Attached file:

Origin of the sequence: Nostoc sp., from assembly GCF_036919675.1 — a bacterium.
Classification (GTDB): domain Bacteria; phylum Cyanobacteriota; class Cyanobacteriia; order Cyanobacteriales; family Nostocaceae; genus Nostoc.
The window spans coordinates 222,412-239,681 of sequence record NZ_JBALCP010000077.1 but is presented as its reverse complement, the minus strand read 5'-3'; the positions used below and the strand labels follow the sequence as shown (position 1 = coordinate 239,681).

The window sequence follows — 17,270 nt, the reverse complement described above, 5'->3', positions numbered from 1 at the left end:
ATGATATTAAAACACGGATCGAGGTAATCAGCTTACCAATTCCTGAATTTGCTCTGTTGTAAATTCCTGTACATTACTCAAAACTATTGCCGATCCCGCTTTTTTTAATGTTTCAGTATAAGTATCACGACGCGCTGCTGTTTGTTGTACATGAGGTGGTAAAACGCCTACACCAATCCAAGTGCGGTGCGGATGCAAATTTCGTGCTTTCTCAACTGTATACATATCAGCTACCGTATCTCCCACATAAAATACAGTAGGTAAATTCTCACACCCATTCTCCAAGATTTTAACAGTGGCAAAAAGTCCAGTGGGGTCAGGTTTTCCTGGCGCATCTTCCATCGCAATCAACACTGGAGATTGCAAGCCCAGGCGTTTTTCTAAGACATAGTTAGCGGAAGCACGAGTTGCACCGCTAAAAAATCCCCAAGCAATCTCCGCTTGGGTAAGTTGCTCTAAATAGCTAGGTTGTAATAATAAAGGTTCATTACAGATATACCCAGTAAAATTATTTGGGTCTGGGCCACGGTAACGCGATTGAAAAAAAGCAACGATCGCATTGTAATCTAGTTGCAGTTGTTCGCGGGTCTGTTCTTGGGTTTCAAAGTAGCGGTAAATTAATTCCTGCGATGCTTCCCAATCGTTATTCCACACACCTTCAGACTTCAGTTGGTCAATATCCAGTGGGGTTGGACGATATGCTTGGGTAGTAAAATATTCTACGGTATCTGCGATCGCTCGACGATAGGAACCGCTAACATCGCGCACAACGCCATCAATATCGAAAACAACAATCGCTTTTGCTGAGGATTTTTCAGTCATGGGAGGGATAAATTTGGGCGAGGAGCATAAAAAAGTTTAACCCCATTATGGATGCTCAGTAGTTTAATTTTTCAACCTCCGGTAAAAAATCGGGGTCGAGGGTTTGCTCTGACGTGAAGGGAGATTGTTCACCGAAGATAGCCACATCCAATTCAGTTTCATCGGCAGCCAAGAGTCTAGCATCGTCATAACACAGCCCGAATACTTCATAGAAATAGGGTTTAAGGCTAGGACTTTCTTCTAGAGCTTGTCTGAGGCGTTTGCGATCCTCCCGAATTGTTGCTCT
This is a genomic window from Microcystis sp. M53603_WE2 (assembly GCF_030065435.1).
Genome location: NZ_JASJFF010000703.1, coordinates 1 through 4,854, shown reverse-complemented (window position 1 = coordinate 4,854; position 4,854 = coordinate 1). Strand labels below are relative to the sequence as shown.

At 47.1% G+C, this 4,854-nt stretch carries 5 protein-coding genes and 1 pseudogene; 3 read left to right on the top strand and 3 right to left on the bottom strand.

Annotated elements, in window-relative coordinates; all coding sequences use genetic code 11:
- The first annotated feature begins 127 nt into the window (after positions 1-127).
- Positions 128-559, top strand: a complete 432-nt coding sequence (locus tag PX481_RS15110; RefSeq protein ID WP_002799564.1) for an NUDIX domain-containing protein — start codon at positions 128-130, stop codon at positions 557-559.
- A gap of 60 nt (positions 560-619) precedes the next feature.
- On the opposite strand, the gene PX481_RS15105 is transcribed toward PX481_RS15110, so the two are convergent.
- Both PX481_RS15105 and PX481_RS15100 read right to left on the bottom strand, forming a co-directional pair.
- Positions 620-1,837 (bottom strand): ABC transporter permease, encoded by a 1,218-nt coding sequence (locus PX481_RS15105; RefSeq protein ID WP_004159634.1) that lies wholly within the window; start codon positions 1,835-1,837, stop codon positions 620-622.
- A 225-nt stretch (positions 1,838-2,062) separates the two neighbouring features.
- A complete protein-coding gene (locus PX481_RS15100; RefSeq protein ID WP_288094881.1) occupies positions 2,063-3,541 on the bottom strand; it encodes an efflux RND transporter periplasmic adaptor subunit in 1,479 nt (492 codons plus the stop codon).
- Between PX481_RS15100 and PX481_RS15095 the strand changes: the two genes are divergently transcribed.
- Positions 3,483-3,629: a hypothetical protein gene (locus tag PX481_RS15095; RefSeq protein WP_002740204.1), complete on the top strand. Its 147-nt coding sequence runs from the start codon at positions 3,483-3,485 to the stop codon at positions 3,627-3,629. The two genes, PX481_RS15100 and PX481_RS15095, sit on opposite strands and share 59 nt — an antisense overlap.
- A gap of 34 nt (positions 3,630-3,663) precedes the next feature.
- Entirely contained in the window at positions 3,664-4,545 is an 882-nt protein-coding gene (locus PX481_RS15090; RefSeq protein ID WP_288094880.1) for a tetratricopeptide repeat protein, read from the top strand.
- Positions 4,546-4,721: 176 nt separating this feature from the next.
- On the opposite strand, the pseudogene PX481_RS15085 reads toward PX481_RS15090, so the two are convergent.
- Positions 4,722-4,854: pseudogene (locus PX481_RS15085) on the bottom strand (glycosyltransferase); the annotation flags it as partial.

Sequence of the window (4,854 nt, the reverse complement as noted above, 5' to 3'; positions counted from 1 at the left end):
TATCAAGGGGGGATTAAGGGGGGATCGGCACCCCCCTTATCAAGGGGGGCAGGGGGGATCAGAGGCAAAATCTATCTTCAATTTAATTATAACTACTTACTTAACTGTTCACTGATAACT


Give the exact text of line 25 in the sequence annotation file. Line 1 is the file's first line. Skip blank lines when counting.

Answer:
Sequence of the window (4,854 nt, the reverse complement as noted above, 5' to 3'; positions counted from 1 at the left end):